Ann is reading The Beginner's Goodbye by Anne Tyler. “This is a touching story about Aaron moving on after his wife Dorothy is killed in a freak accident. He loved her for all her quirks and misses her terribly. He does “see” her after she dies and gets comfort from those visits. He does find a new relationship and life. I found this book to be okay and not up to Anne Tyler's previous work.”
Barbara B. is reading The Dressmaker by Kate Alcott but, she finds it a bit soap opera-ish. However, she is fascinated by Jacqueline Kennedy: the White House Years, "it offers an in-depth look at the clothes and era demonstrates how Jackie Kennedy became the beacon of style whose legacy is still with us today."
Barbara M. says, “I’m re-reading 97 Orchard: An Edible History of Five Immigrant Families in One New York Tenement by Jane Ziegelman in preparation for the book discussion Marianne and I will be doing on April 26th. I liked it the first time I read it and I still like it.”
Candace is reading March by Geraldine Brooks. “This historical fiction novel, my favorite genre, completely swept me away. The author based her novel on the characters in Little Women by Louisa May Alcott and loosely on that period of the Civil War using the eloquent vernacular of the time. Ms. Brooks imagined that Mr. Marsh, the father in Little Women, was the Chaplain for the Union Army. By creating his (fictionalized) character around his personal ideals, his love for his family, and what he encountered and endured in the horrors yet seeming inevitability of the war, she depicted the greater landscape of that period. I particularly appreciated the complexity of his relationship with his wife as life began to challenge his ideals and pull him from being the man whom he felt was worthy of her.”
I am reading Damage by Josephine Hart. It's a story about a middle-aged doctor turned politician who leads a very safe, if not boring life with his wife Ingrid and their two children Sally and Martyn. Everything changes when he meets Anna Barton, his son’s new girlfriend. They begin a dark and torrid affair. I found it fascinating, watching stoic Stephen descend into obsession and destruction.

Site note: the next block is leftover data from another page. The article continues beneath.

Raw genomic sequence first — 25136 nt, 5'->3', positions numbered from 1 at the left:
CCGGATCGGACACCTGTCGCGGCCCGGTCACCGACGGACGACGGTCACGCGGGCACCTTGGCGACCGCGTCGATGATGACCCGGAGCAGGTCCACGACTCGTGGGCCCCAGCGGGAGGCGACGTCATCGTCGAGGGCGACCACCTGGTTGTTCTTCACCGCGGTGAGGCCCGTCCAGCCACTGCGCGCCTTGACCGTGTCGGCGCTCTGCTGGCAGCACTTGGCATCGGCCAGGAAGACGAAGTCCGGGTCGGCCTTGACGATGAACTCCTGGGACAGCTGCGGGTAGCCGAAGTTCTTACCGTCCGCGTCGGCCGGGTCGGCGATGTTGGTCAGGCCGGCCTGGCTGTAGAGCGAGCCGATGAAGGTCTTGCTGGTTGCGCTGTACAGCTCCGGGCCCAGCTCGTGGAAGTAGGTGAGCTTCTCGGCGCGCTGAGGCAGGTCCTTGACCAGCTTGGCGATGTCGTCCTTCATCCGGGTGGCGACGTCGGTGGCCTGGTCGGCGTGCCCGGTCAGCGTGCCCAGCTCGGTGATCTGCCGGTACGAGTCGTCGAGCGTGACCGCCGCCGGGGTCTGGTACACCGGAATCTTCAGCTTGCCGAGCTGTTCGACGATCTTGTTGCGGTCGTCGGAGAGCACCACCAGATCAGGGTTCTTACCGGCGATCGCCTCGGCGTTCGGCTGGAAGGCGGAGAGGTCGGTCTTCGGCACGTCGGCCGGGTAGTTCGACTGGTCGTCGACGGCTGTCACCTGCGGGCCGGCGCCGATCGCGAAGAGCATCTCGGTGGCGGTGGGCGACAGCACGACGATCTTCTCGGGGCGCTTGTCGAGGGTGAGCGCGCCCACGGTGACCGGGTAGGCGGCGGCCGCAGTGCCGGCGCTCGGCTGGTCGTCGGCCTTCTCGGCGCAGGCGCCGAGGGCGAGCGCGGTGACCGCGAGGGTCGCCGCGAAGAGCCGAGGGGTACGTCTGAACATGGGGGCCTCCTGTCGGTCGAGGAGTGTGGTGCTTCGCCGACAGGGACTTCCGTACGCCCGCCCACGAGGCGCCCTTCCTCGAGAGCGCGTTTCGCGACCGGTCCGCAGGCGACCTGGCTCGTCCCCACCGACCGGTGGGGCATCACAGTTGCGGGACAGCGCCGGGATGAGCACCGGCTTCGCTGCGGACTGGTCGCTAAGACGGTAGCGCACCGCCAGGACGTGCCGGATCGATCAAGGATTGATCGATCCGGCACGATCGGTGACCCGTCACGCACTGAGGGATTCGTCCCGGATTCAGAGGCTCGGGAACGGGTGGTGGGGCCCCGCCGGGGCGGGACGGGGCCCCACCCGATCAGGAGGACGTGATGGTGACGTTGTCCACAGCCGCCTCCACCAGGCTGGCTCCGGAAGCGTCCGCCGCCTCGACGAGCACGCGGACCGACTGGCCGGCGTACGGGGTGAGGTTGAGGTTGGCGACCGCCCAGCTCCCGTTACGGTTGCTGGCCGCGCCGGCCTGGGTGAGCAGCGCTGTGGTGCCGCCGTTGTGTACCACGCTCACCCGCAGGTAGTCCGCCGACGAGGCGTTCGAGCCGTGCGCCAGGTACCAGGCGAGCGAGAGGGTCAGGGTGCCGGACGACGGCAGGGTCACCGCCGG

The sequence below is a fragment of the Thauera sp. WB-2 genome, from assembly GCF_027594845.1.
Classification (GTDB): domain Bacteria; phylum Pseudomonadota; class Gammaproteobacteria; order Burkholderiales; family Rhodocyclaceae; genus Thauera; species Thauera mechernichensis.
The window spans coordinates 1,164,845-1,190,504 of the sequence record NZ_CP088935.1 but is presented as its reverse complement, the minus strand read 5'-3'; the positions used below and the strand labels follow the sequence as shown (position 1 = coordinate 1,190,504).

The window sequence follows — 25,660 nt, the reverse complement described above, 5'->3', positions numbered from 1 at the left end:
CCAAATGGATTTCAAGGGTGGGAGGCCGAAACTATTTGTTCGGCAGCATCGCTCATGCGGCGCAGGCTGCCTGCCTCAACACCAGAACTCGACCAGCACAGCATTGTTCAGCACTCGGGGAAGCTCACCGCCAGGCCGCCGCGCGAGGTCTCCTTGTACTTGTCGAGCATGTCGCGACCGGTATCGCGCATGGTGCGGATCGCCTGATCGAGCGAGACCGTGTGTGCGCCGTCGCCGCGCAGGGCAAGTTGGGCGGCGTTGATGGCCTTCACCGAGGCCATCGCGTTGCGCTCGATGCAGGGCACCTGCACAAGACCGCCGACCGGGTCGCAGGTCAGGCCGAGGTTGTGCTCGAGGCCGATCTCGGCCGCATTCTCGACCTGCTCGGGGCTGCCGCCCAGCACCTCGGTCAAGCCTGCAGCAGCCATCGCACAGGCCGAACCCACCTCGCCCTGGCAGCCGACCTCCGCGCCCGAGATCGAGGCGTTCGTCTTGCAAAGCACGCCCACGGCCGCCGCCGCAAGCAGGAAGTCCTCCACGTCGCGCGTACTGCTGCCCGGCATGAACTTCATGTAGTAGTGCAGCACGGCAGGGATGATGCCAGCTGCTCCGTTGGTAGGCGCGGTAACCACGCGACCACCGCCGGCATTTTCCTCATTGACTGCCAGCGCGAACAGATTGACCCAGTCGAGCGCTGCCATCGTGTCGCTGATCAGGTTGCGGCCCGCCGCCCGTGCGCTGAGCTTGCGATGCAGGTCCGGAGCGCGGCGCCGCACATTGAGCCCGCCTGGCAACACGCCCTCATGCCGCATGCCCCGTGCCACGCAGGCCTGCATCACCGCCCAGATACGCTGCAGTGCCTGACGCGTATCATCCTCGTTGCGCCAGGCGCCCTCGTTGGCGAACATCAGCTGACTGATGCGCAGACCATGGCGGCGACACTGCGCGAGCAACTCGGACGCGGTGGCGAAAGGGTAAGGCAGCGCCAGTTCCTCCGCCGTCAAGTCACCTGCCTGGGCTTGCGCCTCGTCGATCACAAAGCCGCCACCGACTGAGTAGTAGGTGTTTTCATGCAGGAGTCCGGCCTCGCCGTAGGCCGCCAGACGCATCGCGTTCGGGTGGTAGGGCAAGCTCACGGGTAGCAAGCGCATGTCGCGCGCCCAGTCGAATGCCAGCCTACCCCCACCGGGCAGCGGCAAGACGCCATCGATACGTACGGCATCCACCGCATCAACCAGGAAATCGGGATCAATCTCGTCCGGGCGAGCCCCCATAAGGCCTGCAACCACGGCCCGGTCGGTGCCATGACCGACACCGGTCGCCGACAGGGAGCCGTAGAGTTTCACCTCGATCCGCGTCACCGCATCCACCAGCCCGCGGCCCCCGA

Jeanne has a lot this week: “when Gail Caldwell was chief book critic at the Boston Globe, she won the Pulitzer Prize for Criticism and was especially noted for her insight to contemporary life and literature. Let’s Take the Long Way Home: A Memoir of Friendship is about her friendship with Caroline Knapp, also a writer of Drinking: A Love Story. Caldwell’s story-telling ability and precise, poignant style are testament to her prize-winning writing. Caldwell and Knapp are two extraordinary, independent women who meet by chance and for years, log many miles walking and rowing the Charles River where they share their struggles with men, alcohol and colleagues. Then Caroline is diagnosed with terminal cancer and this story is a tribute to their remarkable friendship. Anne Tyler’s latest, The Beginner’s Goodbye, has her usual cast of misfits struggling along in their ordinary lives. I keep reading her books because she does it with a unique style and she never fails to offer windows into the lives of her broken, disheartened characters that can provide an opportunity for personal reflection. Aaron Woolcott works in his family’s small publishing firm (with his overbearing sister) noted for their series “The Beginner’s…” you fill in the blank “Pregnancy, Investor, Gardener,” like the For Dummies series. They are young and single when Aaron meets his sister’s opposite and he falls in love. Or is it escape?”
Pat: “Last month Marianne's library book group read Emily, Alone by Stewart O'Nan so I thought I would read his newest book The Odds this week. Marion and Art have been through a lot during their 30 year marriage - betrayals, disappointments and job losses. Now facing bankruptcy and the collapse of their marriage they decide to travel to Niagara Falls for a second honeymoon. What are the "odds" that this couple would have a good time together as they sightsee by day and gamble at night?”
Priscilla is reading The Healing by Jonathan Odell. “Here is a magical, mystical story that grabbed me from chapter one. It is set on the Mississippi Delta, pre civil war, on a cotton plantation. Told by Gran Gran a former slave who is in her nineties, this tale weaves back and forth through past and present. Strong women, the human spirit, heartbreaking slave stories and never giving up hope will keep you reading. The ending was wonderful too!”